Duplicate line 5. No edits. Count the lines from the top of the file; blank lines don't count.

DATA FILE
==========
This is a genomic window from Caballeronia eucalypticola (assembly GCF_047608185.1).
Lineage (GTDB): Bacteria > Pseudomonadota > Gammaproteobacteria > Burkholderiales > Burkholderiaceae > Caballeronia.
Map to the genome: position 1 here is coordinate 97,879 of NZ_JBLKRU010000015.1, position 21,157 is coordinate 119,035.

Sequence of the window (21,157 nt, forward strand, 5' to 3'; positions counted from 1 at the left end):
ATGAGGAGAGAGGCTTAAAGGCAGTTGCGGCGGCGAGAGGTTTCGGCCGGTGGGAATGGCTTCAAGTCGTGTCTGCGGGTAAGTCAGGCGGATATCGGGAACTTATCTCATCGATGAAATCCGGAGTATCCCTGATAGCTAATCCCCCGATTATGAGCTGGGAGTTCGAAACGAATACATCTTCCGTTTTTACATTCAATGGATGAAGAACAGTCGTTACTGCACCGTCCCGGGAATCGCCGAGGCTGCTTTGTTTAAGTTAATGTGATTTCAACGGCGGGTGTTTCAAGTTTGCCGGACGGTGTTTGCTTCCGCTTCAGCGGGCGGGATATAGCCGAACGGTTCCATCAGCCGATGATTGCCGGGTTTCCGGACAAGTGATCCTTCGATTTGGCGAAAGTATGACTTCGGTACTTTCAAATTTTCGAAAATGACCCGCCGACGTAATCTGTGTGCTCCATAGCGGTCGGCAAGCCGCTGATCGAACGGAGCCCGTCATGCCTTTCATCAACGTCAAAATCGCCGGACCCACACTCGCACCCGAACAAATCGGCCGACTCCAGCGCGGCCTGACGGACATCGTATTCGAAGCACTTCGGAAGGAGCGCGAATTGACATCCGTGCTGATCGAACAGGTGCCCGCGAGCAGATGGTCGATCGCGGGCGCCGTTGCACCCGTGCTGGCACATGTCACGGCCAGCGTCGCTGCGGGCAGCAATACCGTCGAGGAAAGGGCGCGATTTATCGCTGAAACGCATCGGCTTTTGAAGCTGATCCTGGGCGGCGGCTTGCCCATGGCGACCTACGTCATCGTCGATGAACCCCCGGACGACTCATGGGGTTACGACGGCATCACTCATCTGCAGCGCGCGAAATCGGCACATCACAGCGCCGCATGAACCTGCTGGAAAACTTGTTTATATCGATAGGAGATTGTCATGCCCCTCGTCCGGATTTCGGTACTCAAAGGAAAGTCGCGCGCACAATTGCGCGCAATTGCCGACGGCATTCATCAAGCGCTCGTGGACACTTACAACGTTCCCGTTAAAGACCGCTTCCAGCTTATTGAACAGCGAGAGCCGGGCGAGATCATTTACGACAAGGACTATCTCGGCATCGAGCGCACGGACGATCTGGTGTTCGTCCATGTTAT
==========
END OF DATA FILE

ATGAGGAGAGAGGCTTAAAGGCAGTTGCGGCGGCGAGAGGTTTCGGCCGGTGGGAATGGCTTCAAGTCGTGTCTGCGGGTAAGTCAGGCGGATATCGGGAACTTATCTCATCGATGAAATCCGGAGTATCCCTGATAGCTAATCCCCCGATTATGAGCTGGGAGTTCGAAACGAATACATCTTCCGTTTTTACATTCAATGGATGAAGAACAGTCGTTACTGCACCGTCCCGGGAATCGCCGAGGCTGCTTTGTTTAAGTTAATGTGATTTCAACGGCGGGTGTTTCAAGTTTGCCGGACGGTGTTTGCTTCCGCTTCAGCGGGCGGGATATAGCCGAACGGTTCCATCAGCCGATGATTGCCGGGTTTCCGGACAAGTGATCCTTCGATTTGGCGAAAGTATGACTTCGGTACTTTCAAATTTTCGAAAATGACCCGCCGACGTAATCTGTGTGCTCCATAGCGGTCGGCAAGCCGCTGATCGAACGGAGCCCGTCATGCCTTTCATCAACGTCAAAATCGCCGGACCCACACTCGCACCCGAACAAATCGGCCGACTCCAGCGCGGCCTGACGGACATCGTATTCGAAGCACTTCGGAAGGAGCGCGAATTGACATCCGTGCTGATCGAACAGGTGCCCGCGAGCAGATGGTCGATCGCGGGCGCCGTTGCACCCGTGCTGGCACATGTCACGGCCAGCGTCGCTGCGGGCAGCAATACCGTCGAGGAAAGGGCGCGATTTATCGCTGAAACGCATCGGCTTTTGAAGCTGATCCTGGGCGGCGGCTTGCCCATGGCGACCTACGTCATCGTCGATGAACCCCCGGACGACTCATGGGGTTACGACGGCATCACTCATCTGCAGCGCGCGAAATCGGCACATCACAGCGCCGCATGAACCTGCTGGAAAACTTGTTTATATCGATAGGAGATTGTCATGCCCCTCGTCCGGATTTCGGTACTCAAAGGAAAGTCGCGCGCACAATTGCGCGCAATTGCCGACGGCATTCATCAAGCGCTCGTGGACACTTACAACGTTCCCGTTAAAGACCGCTTCCAGCTTATTGAACAGCGAGAGCCGGGCGAGATCATTTACGACAAGGACTATCTCGGCATCGAGCGCACGGACGATCTGGTGTTCGTCCATGTTAT